the book crisis

The acquisitions editor for my upcoming books at one of the premier university presses, with a major and prestigious sociology list, reports that he’s not coming to ASA, for the first time in who knows how long:

I am afraid we will not be attending the ASA this August. This will be the first time in at least 30 years. The financial crisis has damaged the book market severely. We had to let 7 good people go, and we are cutting costs across the board. I hope of course that we will attend next year in Atlanta.

My co-author on the books writes:

That [the press in question] will not be attending ASA is just astounding, and astoundingly bad.  We may get these books published just under the wire, before the final death of books.  I must be the only one who still buys books (literally thousands of dollars a year on Amazon).

While I don’t spend thousands a year, and I try to patronize local bookstores when I can, the sentiment holds here too: I buy tons of books a year too. Is this cyclical? Transformative? Realignment? Comments?

Author: andrewperrin

University of North Carolina, Chapel Hill

9 thoughts on “the book crisis”

  1. My understanding is that romance novels are doing just fine right now. Academic books depend heavily on library sales, and university libraries have been hard hit by the cut backs in funding for higher education. This has been happening for years at the public institutions, and the recent crisis I imagine has hit the private schools as well.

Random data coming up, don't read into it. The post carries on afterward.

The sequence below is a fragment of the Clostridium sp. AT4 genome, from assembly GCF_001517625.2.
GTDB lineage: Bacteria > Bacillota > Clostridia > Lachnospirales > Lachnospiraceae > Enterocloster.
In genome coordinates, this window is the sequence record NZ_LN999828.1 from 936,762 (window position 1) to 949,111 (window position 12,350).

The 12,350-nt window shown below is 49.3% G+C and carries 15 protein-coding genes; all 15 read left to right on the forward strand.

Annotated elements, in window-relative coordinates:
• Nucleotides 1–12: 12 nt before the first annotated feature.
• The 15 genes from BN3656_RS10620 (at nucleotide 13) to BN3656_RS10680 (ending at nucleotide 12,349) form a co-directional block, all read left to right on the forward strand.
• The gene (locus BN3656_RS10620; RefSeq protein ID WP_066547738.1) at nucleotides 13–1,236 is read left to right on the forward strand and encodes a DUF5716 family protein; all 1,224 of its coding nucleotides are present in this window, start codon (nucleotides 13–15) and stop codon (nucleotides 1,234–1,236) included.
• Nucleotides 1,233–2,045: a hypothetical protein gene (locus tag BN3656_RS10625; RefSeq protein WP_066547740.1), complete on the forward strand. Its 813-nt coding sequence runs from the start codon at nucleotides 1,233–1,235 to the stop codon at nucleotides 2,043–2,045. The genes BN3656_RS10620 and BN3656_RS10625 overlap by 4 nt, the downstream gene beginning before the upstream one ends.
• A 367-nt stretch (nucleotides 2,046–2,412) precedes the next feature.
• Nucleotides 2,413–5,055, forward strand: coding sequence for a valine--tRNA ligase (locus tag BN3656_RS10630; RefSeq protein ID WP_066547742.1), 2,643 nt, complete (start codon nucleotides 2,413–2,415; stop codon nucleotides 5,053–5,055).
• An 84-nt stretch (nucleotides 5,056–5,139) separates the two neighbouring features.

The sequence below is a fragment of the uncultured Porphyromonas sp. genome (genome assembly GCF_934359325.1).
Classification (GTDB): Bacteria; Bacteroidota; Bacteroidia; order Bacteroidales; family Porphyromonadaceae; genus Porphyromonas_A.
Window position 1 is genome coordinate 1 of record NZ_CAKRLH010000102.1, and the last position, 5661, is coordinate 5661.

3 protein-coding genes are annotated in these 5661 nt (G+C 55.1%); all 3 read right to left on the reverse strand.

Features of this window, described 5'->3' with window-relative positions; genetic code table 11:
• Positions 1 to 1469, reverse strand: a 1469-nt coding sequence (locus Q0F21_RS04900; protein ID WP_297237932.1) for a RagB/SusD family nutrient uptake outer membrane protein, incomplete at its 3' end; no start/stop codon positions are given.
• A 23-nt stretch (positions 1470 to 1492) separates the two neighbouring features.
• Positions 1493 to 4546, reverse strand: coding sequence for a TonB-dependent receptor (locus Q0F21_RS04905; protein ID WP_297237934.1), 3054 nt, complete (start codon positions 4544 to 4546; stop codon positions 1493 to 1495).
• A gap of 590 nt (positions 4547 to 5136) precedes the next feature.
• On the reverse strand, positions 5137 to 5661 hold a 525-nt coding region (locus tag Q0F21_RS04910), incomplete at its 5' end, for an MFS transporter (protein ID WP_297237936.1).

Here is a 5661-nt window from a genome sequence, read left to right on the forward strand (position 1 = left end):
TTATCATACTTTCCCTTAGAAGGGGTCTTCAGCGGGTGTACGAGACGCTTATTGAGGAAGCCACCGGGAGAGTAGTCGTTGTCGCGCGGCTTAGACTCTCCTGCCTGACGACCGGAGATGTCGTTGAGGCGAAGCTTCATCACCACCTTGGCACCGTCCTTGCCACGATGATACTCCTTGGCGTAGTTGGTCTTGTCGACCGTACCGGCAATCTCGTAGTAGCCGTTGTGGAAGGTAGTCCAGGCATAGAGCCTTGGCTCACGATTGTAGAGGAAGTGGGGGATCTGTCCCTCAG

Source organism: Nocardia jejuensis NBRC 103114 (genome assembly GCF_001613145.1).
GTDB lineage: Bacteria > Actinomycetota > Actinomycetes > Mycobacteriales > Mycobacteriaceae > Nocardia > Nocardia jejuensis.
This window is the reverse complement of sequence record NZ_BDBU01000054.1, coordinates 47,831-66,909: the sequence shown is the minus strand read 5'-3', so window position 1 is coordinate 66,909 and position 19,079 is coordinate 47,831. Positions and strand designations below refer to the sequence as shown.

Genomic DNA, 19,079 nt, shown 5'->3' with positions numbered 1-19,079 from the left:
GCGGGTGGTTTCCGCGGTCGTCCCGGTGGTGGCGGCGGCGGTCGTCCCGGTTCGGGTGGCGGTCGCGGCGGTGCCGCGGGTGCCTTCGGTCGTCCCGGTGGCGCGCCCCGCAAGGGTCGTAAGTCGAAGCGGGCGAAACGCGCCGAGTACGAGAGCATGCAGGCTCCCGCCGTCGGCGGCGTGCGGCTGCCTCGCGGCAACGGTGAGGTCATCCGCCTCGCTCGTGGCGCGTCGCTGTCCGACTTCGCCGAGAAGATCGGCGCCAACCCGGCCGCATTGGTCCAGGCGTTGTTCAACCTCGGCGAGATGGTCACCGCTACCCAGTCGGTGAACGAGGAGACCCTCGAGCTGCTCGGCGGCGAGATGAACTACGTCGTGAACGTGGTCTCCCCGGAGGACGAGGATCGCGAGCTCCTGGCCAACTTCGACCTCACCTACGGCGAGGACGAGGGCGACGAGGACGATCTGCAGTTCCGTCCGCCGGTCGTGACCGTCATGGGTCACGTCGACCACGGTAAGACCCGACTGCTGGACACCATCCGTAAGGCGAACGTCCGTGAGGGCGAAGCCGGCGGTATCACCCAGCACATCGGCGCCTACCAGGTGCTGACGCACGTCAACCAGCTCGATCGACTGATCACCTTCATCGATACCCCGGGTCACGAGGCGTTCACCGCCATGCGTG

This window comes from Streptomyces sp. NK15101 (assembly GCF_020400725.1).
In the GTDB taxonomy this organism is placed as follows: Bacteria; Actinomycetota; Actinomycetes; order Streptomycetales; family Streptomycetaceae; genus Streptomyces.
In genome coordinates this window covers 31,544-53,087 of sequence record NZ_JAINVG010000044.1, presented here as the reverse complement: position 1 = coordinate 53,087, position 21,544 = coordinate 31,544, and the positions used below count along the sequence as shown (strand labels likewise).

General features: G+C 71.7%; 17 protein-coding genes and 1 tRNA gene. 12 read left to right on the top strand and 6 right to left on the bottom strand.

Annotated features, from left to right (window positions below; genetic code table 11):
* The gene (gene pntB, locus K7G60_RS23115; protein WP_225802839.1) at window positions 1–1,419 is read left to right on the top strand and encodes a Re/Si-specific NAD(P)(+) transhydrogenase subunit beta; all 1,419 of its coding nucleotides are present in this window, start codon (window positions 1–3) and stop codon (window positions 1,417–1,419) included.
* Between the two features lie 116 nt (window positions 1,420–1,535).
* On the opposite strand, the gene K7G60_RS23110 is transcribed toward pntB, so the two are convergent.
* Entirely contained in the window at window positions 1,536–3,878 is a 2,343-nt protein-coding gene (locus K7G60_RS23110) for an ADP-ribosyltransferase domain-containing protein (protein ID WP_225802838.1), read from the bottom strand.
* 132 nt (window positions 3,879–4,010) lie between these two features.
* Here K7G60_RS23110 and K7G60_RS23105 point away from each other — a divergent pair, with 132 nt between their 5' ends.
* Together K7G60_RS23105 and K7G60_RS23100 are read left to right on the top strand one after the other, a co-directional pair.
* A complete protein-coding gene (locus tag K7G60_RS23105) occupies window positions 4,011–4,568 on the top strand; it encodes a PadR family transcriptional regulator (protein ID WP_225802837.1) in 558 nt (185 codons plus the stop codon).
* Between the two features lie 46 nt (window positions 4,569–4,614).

2. Right, our supposedly R1 library has completely stopped buying books. On the other hand, I’m told the undergrad textbook market is doing fine. Maybe you’re aiming too high.


  3. This is scary, because I’m trying to write a book at them moment, and it’ll be a few months before I have enough chapters ready to send out a proposal to publishers. Stepping back a bit, though, I think some of the predictions about the imminent disappearance of books are overkill. Certainly, independent bookstores are going under, and that’s really sad, but it seems to me that it is more related to the general economic downturn than technologies like the Kindle. As far as I can see, people still buy plenty of books, but increasingly they buy cheaper used copies online. I think it’s possible that one day all books will be digital, but I don’t think that will be for quite a while. And academia will probably be the last holdout of hard copy books because it’s still so much easier to underline sentences and scribble notes on paper.


  4. There will always be books. The question is the transition to digital formats and how that will affect the organization of the book business. Will there be physical book stores? What kinds of books will persist in hard copy?

    I’d advise people who write books: if you still care to read books, there’s a good chance that others will also care and that means that there’s a market. The fact that a publisher isn’t showing up is serious, but may indicate the current crisis.


  5. re “buy cheaper used copies on line” note that this does not help to compensate the people who wrote the creative content, nor the editors, nor publishers. Many used books are sold for basically nothing (i.e. 10 cents or a dollar) — the vendor makes money on the shipping costs. Before on-line sales, the problem was the photocopying of books, which gave profits to copy-machine vendors but not to the people who produced the book. One question I’ve wondered is whether there is a way for the book industry to capture some of the profit from the “used book” market, i.e. to sell the book in some format that can compete in price (inclusive of shipping) with the used market.